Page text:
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  • Writer's pictureHungry Tee Rex

Peking Duck

Peking duck is a dish from Beijing (Peking) that has been prepared since the Imperial era. The meat is characterized by its thin, crispy skin, with authentic versions of the dish serving mostly the skin and little meat, sliced in front of the diners by the cook. Peking duck was one of the main dishes on imperial court menus.

By the mid-20th century, Peking duck had become a national symbol of China, favored by tourists and diplomats alike. For example, Henry Kissinger, the Secretary of State of the United States, met Premier Zhou Enlai in the Great Hall of the People on 10 July 1971, during his first (secret) visit to China. After a round of inconclusive talks in the morning, the delegation was served Peking duck for lunch, which became Kissinger's favourite. The Americans and Chinese issued a joint statement the following day, inviting President Richard Nixon to visit China in 1972.

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Yield: 6 servings

  • 1 duck, about 5.5 lb

  • 2 tbsp fine salt

For the syrup

  • 2 tbsp honey

  • ½ cup hot water

  • 1 tsp vinegar

For the stuffing

  • 2 stalks scallions

  • 1 head garlic

  • 2 apples quartered

  • 4 star anise

  • 4 bay leaves

  • 2 pieces of cinnamon

For serving

  • peking duck pancakes

  • scallions, julienned

  • cucumber sticks

  • hoisin sauce



  • Pat the duck dry then rub the salt over the skin and the cavity. Put the duck over a wire rack with a baking sheet underneath to collect any drips. Leave to rest on the counter for 1 hour.

  • Bring about 6 cups of water to a boil, then gently pour it over the entire duck (both sides).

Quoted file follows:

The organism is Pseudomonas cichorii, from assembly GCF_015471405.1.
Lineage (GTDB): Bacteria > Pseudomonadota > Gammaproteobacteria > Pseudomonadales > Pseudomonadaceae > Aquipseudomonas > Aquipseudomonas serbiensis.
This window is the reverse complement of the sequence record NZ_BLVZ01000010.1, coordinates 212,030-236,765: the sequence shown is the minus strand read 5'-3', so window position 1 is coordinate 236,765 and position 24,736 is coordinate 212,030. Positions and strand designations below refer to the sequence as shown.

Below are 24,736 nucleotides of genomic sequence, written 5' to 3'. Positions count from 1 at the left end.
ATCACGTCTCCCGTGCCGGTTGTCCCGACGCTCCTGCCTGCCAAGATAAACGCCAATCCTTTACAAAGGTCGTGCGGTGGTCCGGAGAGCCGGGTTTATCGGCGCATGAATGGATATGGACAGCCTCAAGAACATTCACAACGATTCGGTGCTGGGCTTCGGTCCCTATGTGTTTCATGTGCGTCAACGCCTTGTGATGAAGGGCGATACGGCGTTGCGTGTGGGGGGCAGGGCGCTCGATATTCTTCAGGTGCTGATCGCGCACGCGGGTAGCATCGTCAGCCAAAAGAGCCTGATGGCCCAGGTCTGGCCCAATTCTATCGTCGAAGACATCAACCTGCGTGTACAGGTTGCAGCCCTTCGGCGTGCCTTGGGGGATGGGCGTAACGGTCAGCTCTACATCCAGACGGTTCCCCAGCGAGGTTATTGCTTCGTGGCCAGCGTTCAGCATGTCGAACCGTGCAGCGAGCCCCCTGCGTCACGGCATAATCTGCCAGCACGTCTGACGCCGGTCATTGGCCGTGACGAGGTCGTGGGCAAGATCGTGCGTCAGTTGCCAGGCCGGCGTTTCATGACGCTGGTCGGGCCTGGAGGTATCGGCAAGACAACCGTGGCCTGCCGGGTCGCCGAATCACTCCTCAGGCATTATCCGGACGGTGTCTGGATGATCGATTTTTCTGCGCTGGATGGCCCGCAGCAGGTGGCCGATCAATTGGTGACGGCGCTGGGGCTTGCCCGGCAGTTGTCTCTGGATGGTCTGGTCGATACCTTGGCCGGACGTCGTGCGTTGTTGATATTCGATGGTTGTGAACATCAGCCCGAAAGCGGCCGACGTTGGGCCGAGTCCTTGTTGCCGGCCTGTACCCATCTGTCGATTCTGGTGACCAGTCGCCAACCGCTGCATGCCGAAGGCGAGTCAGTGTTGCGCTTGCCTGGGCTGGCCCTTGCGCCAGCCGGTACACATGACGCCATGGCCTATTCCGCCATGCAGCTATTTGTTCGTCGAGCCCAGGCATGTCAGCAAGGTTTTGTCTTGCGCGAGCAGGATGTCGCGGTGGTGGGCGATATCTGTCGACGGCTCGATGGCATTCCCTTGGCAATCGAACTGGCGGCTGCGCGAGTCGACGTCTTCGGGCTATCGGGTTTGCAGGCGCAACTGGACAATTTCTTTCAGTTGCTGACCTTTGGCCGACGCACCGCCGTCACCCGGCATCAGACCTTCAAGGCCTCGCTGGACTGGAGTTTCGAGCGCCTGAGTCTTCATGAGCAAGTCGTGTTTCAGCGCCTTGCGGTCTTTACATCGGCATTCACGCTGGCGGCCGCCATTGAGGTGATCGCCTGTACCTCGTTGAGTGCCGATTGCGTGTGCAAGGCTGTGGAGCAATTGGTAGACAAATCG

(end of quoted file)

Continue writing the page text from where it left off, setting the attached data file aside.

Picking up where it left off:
• In a bowl, mix honey with hot water and vinegar until completely dissolved. Brush a layer of the mixture over the duck skin. Leave to rest in the fridge for 1 hour then brush another layer.

  • Keep the duck refrigerated uncovered (over the rack, on a baking sheet) for 24 to 48 hours.


  • One hour before roasting, take the duck out of the fridge to bring it back to room temperature. Put all the stuffing ingredients (scallions, garlic, apples, star anise, cinnamon and bay leaves) into the cavity. Use toothpicks or skewers to seal the openings of the cavity.

  • Preheat a convection oven to 400°F. Put the duck over the middle rack of the oven with the breast side facing up. Place a roasting tray at the bottom of the oven to collect any dripping fat during roasting. Leave to cook for 15 minutes.

  • Lower the temperature to 350°F. Cover the tip of the wings and the end of the legs with aluminum foil. Continue cooking for a further 60 minutes.

  • Check the doneness by inserting an instant-read thermometer into the inner thigh area near the breast. The temperature should be 165F°.


  • Take the duck out of the oven and leave it to rest on the counter for 15 minutes.

  • Steam the pancakes for 3 minutes to warm up if they’re cold. Slice the duck into pieces.

  • When eating, spread a little sauce over a pancake, put the duck, scallions and cucumber in the middle. Wrap up into a cylinder and enjoy.


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